And what about Agon’s own official show? I was greatly cheered when Agon announced that it had secured Judit Polgar as their analyst. Judit would be making her debut as a major event commentator and I knew that she would be terrific. A wonderful public speaker combined with her fantastic chess skills and first-hand knowledge of the pressures of elite events make her ideal. Additionally, Kaja Snare, a Norwegian television presenter who I’ve met at several chess events would assist Judit for the official show. Kaja is a wonderfully professional presenter, comfortable before the camera sporting a ready smile and bubbly personality as well. They were both well suited for one another. Simply excellent choices. I was very happy for the online audience. Kudos to Agon for getting that part right.
After the very promising announcement of Judit and Kaja teaming up with an assortment of guests, celebrities and grandmasters an epic online show was in the works. Things crashed and burned badly thereafter. The online show would be a pay-per-view production only. Good grief. What? Why limit the viewing audience to a mere fraction of a fraction of its potential? The evolutionary 360-degree webcam virtual reality footage was promising. Millions of fans who couldn’t be there in person would be delighted by such an innovation along with the shows commentary, the post-game interviews with the players. It was a slam-dunk cinch to be the most watched WCM online show ever. After all the event would be held in NYC, the financial and media capital of the US.
Making the show freely and publicly available would mean that television, cable and other mass-media outlets would, hopefully, pick up the webcam feed for their own programs, sites and news announcements. Facebook, Twitter, Yahoo!, Microsoft’s Zone and other social media giants may have streamed the show for their customers as well. Reaching far beyond the traditional online chess audience. Chess sites in numerous countries might even create programming based on the webcam feed for commentary in their own native language giving local stars an opportunity to shine. Such possibilities for attracting a global audience seem endless. Sponsors, PhosAgro and EG Capital Advisors, would have been delighted to run their own professionally produced one minute commercial advertisements to such massive audiences, whether separated by one degree or more.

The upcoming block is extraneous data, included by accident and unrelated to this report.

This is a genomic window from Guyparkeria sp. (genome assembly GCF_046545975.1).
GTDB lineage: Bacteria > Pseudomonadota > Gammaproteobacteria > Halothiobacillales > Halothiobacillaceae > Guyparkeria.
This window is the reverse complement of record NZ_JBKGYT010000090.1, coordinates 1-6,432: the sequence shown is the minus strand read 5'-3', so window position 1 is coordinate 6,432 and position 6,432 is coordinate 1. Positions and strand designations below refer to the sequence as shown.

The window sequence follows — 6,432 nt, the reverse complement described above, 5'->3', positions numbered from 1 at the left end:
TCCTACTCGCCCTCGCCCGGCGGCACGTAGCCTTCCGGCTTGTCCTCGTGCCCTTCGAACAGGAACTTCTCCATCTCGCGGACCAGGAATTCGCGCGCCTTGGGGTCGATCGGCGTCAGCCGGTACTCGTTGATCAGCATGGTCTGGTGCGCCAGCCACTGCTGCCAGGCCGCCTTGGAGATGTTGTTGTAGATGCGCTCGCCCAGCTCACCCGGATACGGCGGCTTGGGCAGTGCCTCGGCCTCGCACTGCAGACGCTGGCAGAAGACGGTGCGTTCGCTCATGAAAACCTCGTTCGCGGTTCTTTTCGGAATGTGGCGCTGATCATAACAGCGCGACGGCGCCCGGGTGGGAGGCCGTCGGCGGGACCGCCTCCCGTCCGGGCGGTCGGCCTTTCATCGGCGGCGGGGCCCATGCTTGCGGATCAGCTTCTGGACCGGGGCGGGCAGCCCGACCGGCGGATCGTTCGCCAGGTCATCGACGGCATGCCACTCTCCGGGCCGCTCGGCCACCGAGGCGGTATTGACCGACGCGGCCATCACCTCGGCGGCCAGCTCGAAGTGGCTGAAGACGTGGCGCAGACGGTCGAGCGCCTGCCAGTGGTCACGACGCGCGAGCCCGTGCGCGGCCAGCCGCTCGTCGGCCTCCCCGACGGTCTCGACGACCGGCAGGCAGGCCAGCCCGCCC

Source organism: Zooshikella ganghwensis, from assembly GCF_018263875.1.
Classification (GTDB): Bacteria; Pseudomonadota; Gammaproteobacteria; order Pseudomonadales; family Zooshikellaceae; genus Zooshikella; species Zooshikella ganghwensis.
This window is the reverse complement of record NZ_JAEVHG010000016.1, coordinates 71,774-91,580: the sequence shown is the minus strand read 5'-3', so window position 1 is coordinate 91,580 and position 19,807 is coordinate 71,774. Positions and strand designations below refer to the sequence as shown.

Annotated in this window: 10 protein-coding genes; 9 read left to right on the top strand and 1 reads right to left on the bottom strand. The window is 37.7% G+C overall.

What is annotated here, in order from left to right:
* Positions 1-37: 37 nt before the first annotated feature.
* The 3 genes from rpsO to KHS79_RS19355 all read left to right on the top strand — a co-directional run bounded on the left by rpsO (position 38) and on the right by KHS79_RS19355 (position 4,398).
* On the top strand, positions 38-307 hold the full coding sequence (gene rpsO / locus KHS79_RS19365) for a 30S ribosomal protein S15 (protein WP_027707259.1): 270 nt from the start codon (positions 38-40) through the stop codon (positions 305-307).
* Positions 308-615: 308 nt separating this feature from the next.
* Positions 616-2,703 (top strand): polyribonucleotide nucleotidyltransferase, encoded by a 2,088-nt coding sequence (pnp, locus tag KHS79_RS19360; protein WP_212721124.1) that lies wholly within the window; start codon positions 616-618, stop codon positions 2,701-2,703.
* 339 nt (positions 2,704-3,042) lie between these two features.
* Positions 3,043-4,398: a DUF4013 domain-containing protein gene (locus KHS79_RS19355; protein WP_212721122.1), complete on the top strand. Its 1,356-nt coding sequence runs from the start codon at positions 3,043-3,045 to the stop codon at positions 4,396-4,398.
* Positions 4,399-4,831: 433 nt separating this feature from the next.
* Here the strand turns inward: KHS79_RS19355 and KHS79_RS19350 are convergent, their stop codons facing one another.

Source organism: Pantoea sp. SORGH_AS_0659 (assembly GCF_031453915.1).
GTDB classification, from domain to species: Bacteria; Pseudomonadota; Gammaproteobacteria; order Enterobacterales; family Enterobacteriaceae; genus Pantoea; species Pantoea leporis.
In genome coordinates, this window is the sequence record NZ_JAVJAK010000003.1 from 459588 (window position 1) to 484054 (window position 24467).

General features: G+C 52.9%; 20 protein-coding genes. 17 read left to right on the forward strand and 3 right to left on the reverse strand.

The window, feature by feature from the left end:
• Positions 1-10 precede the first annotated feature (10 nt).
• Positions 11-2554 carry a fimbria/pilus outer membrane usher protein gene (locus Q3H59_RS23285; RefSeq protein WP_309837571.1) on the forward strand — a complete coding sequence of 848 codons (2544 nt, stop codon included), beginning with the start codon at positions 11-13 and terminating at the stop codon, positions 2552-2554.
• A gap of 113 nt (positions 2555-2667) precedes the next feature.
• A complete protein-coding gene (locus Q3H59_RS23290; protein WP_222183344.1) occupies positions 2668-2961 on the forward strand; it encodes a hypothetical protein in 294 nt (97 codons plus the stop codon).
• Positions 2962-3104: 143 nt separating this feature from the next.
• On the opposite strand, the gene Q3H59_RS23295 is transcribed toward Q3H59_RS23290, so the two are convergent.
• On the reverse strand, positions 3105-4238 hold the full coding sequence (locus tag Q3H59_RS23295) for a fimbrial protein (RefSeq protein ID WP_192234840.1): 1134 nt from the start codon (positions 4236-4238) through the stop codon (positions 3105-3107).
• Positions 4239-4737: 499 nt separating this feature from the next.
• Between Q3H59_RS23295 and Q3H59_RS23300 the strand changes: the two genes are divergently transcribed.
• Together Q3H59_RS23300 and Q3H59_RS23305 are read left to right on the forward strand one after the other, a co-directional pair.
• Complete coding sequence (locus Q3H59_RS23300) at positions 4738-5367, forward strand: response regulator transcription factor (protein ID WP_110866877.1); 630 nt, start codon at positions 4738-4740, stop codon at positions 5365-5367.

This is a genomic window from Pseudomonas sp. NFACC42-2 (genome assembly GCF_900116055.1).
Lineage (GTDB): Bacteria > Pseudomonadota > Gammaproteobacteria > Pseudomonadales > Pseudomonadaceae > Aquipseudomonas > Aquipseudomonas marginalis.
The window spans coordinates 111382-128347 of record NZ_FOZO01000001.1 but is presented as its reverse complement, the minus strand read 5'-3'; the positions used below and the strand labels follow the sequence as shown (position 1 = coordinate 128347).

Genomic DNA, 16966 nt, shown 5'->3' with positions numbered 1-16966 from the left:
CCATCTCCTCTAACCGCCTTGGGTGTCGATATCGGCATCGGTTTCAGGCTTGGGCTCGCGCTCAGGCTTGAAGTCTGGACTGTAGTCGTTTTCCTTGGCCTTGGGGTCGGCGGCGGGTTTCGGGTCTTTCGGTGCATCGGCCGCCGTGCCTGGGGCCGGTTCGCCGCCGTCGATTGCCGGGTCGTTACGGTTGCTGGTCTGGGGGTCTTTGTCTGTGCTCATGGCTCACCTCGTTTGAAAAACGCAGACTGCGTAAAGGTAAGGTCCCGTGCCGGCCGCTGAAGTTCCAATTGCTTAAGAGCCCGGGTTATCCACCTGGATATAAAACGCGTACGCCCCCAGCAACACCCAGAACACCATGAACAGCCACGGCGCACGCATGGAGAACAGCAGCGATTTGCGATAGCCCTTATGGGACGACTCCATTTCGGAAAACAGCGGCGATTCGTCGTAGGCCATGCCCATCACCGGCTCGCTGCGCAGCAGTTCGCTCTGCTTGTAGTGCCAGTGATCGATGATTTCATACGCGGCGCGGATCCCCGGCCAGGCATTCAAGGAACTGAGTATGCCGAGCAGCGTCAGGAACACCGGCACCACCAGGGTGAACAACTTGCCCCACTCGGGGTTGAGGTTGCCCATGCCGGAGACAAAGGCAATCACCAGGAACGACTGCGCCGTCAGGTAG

Instead, the business model Agon sketched out for itself is staggeringly short sighted: get 100,000 chess fans to pay $15 each. With revenue of $1.5 million, the event would pay for itself. Gasp. Get a million paying subscribers and there would be dancing in Agon’s boardroom! Genius this is not. No one at Agon seems to understand the concept of sponsorship, combined with media capture as well as numbers of impressions. What missed opportunities.
Sergey Karjakin, day 10 of the World Chess Championship match
Consider a different model for a moment: imagine the online show had been streamed by numerous partners, reaching millions of people simultaneously, with often mentioned offers of signing up to a mailing list for free, to special contests for prized signed merchandize gifts as well as special offers on select merchandize products. Those who might be interested in collecting stamps, postcards, posters, DVD’s, boards and chess set facsimiles of those used by the players could be offered premiere member discounts and the like with direct orders sent to a virtual store. Millions of fans may well have submitted themselves to a mailing list and kept informed of future events. A marketer’s dream. None of this is rocket science. It happens every single day.
Professional event organizers have dedicated themselves to just such opportunities. To my knowledge none of these things involving merchandizing as mentioned were done. A pity. In my view, Agon missed a golden opportunity to create a fantastic business model with the potential for untold successes in numerous countries. I can only shake my head in tragic disbelief. Lastly, as far as I’m aware, the USCF was never contacted. Ignoring such a willing partner, with its own, 100,000 members is … well you find the words.
Fortunately, for all concerned, the match did come off as planned. Reports were of a well-attended Opening Ceremony, a nice if a bit too small venue, excellent ticket sales, well attended games, great comradery between the fans and guests all occurred. New friendships made. Yay. Which means we can finally come to the games themselves.
Part two, dealing with the games, will follow soon.